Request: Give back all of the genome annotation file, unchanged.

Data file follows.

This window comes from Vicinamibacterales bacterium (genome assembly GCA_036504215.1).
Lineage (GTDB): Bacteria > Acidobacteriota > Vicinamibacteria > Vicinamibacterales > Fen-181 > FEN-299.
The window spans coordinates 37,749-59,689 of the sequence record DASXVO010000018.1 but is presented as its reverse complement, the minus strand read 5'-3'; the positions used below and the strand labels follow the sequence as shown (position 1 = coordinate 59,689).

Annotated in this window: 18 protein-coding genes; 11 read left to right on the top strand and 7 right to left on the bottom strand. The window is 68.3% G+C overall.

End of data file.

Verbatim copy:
This window comes from Vicinamibacterales bacterium (genome assembly GCA_036504215.1).
Lineage (GTDB): Bacteria > Acidobacteriota > Vicinamibacteria > Vicinamibacterales > Fen-181 > FEN-299.
The window spans coordinates 37,749-59,689 of the sequence record DASXVO010000018.1 but is presented as its reverse complement, the minus strand read 5'-3'; the positions used below and the strand labels follow the sequence as shown (position 1 = coordinate 59,689).

Annotated in this window: 18 protein-coding genes; 11 read left to right on the top strand and 7 right to left on the bottom strand. The window is 68.3% G+C overall.